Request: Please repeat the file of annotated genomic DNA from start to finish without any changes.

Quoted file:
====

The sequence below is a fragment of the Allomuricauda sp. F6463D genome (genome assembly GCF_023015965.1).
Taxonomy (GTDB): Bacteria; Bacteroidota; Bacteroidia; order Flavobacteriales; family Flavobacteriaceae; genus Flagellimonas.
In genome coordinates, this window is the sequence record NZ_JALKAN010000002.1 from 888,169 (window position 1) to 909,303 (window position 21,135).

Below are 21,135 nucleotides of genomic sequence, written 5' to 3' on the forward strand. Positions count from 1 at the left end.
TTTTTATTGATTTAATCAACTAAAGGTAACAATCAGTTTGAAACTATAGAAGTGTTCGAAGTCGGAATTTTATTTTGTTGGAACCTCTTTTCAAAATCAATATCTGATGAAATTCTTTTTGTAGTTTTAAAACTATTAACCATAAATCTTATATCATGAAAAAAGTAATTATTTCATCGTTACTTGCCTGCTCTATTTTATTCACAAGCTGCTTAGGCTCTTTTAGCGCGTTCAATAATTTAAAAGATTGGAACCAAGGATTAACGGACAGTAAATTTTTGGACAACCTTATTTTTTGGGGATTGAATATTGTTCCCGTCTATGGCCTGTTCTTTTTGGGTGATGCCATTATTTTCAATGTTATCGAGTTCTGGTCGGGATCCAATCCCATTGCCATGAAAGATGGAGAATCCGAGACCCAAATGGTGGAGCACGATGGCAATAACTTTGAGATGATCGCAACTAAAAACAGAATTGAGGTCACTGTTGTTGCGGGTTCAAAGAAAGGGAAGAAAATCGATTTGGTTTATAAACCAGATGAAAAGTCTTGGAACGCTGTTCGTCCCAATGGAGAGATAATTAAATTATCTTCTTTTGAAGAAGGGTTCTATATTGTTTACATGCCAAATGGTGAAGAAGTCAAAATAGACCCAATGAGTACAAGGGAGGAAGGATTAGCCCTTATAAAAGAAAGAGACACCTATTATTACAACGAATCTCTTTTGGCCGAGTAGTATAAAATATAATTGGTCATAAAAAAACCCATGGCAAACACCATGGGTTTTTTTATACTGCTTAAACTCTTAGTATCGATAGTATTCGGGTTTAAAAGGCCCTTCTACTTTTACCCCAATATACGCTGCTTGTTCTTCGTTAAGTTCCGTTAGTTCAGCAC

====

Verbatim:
The sequence below is a fragment of the Allomuricauda sp. F6463D genome (genome assembly GCF_023015965.1).
Taxonomy (GTDB): Bacteria; Bacteroidota; Bacteroidia; order Flavobacteriales; family Flavobacteriaceae; genus Flagellimonas.
In genome coordinates, this window is the sequence record NZ_JALKAN010000002.1 from 888,169 (window position 1) to 909,303 (window position 21,135).

Below are 21,135 nucleotides of genomic sequence, written 5' to 3' on the forward strand. Positions count from 1 at the left end.
TTTTTATTGATTTAATCAACTAAAGGTAACAATCAGTTTGAAACTATAGAAGTGTTCGAAGTCGGAATTTTATTTTGTTGGAACCTCTTTTCAAAATCAATATCTGATGAAATTCTTTTTGTAGTTTTAAAACTATTAACCATAAATCTTATATCATGAAAAAAGTAATTATTTCATCGTTACTTGCCTGCTCTATTTTATTCACAAGCTGCTTAGGCTCTTTTAGCGCGTTCAATAATTTAAAAGATTGGAACCAAGGATTAACGGACAGTAAATTTTTGGACAACCTTATTTTTTGGGGATTGAATATTGTTCCCGTCTATGGCCTGTTCTTTTTGGGTGATGCCATTATTTTCAATGTTATCGAGTTCTGGTCGGGATCCAATCCCATTGCCATGAAAGATGGAGAATCCGAGACCCAAATGGTGGAGCACGATGGCAATAACTTTGAGATGATCGCAACTAAAAACAGAATTGAGGTCACTGTTGTTGCGGGTTCAAAGAAAGGGAAGAAAATCGATTTGGTTTATAAACCAGATGAAAAGTCTTGGAACGCTGTTCGTCCCAATGGAGAGATAATTAAATTATCTTCTTTTGAAGAAGGGTTCTATATTGTTTACATGCCAAATGGTGAAGAAGTCAAAATAGACCCAATGAGTACAAGGGAGGAAGGATTAGCCCTTATAAAAGAAAGAGACACCTATTATTACAACGAATCTCTTTTGGCCGAGTAGTATAAAATATAATTGGTCATAAAAAAACCCATGGCAAACACCATGGGTTTTTTTATACTGCTTAAACTCTTAGTATCGATAGTATTCGGGTTTAAAAGGCCCTTCTACTTTTACCCCAATATACGCTGCTTGTTCTTCGTTAAGTTCCGTTAGTTCAGCAC